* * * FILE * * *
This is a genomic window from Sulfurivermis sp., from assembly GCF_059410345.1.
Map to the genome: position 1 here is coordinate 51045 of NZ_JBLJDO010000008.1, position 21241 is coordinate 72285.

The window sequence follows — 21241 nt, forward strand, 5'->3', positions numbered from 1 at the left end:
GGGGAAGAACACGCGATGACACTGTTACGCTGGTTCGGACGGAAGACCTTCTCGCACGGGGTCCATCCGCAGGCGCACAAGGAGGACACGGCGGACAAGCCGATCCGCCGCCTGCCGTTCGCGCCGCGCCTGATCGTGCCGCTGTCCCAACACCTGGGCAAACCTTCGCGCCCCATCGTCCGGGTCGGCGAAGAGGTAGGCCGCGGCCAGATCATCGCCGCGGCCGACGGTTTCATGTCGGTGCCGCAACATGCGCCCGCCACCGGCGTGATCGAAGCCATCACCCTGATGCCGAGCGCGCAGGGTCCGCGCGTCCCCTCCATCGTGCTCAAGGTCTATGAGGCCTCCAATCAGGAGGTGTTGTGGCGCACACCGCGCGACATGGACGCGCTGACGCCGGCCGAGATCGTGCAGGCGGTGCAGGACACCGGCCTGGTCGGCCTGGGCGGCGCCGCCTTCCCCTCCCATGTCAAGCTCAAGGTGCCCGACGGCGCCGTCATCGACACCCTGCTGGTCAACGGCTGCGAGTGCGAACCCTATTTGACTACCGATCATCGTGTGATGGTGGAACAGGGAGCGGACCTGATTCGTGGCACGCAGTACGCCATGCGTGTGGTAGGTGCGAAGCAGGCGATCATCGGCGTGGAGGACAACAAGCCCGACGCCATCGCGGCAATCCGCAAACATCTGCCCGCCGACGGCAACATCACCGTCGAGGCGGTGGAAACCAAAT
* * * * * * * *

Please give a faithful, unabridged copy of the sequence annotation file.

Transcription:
This is a genomic window from Sulfurivermis sp., from assembly GCF_059410345.1.
Map to the genome: position 1 here is coordinate 51045 of NZ_JBLJDO010000008.1, position 21241 is coordinate 72285.

The window sequence follows — 21241 nt, forward strand, 5'->3', positions numbered from 1 at the left end:
GGGGAAGAACACGCGATGACACTGTTACGCTGGTTCGGACGGAAGACCTTCTCGCACGGGGTCCATCCGCAGGCGCACAAGGAGGACACGGCGGACAAGCCGATCCGCCGCCTGCCGTTCGCGCCGCGCCTGATCGTGCCGCTGTCCCAACACCTGGGCAAACCTTCGCGCCCCATCGTCCGGGTCGGCGAAGAGGTAGGCCGCGGCCAGATCATCGCCGCGGCCGACGGTTTCATGTCGGTGCCGCAACATGCGCCCGCCACCGGCGTGATCGAAGCCATCACCCTGATGCCGAGCGCGCAGGGTCCGCGCGTCCCCTCCATCGTGCTCAAGGTCTATGAGGCCTCCAATCAGGAGGTGTTGTGGCGCACACCGCGCGACATGGACGCGCTGACGCCGGCCGAGATCGTGCAGGCGGTGCAGGACACCGGCCTGGTCGGCCTGGGCGGCGCCGCCTTCCCCTCCCATGTCAAGCTCAAGGTGCCCGACGGCGCCGTCATCGACACCCTGCTGGTCAACGGCTGCGAGTGCGAACCCTATTTGACTACCGATCATCGTGTGATGGTGGAACAGGGAGCGGACCTGATTCGTGGCACGCAGTACGCCATGCGTGTGGTAGGTGCGAAGCAGGCGATCATCGGCGTGGAGGACAACAAGCCCGACGCCATCGCGGCAATCCGCAAACATCTGCCCGCCGACGGCAACATCACCGTCGAGGCGGTGGAAACCAAAT